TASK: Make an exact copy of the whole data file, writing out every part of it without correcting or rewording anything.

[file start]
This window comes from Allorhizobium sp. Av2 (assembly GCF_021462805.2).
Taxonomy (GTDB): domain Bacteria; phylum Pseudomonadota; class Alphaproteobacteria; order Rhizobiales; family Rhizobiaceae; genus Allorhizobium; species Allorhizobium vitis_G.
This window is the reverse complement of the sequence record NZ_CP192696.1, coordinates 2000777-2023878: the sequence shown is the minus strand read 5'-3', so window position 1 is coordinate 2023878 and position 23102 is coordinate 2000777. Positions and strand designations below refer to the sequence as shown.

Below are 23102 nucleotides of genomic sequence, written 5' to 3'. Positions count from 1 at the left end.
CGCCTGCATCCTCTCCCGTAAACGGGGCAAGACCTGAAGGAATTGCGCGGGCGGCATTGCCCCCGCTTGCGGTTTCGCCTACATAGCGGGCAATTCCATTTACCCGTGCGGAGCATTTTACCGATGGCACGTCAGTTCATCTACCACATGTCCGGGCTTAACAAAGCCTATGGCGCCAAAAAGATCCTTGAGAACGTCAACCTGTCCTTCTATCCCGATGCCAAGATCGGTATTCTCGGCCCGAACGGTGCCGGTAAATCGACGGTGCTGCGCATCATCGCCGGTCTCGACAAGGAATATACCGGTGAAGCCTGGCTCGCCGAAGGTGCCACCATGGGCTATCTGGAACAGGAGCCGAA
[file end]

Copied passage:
This window comes from Allorhizobium sp. Av2 (assembly GCF_021462805.2).
Taxonomy (GTDB): domain Bacteria; phylum Pseudomonadota; class Alphaproteobacteria; order Rhizobiales; family Rhizobiaceae; genus Allorhizobium; species Allorhizobium vitis_G.
This window is the reverse complement of the sequence record NZ_CP192696.1, coordinates 2000777-2023878: the sequence shown is the minus strand read 5'-3', so window position 1 is coordinate 2023878 and position 23102 is coordinate 2000777. Positions and strand designations below refer to the sequence as shown.

Below are 23102 nucleotides of genomic sequence, written 5' to 3'. Positions count from 1 at the left end.
CGCCTGCATCCTCTCCCGTAAACGGGGCAAGACCTGAAGGAATTGCGCGGGCGGCATTGCCCCCGCTTGCGGTTTCGCCTACATAGCGGGCAATTCCATTTACCCGTGCGGAGCATTTTACCGATGGCACGTCAGTTCATCTACCACATGTCCGGGCTTAACAAAGCCTATGGCGCCAAAAAGATCCTTGAGAACGTCAACCTGTCCTTCTATCCCGATGCCAAGATCGGTATTCTCGGCCCGAACGGTGCCGGTAAATCGACGGTGCTGCGCATCATCGCCGGTCTCGACAAGGAATATACCGGTGAAGCCTGGCTCGCCGAAGGTGCCACCATGGGCTATCTGGAACAGGAGCCGAA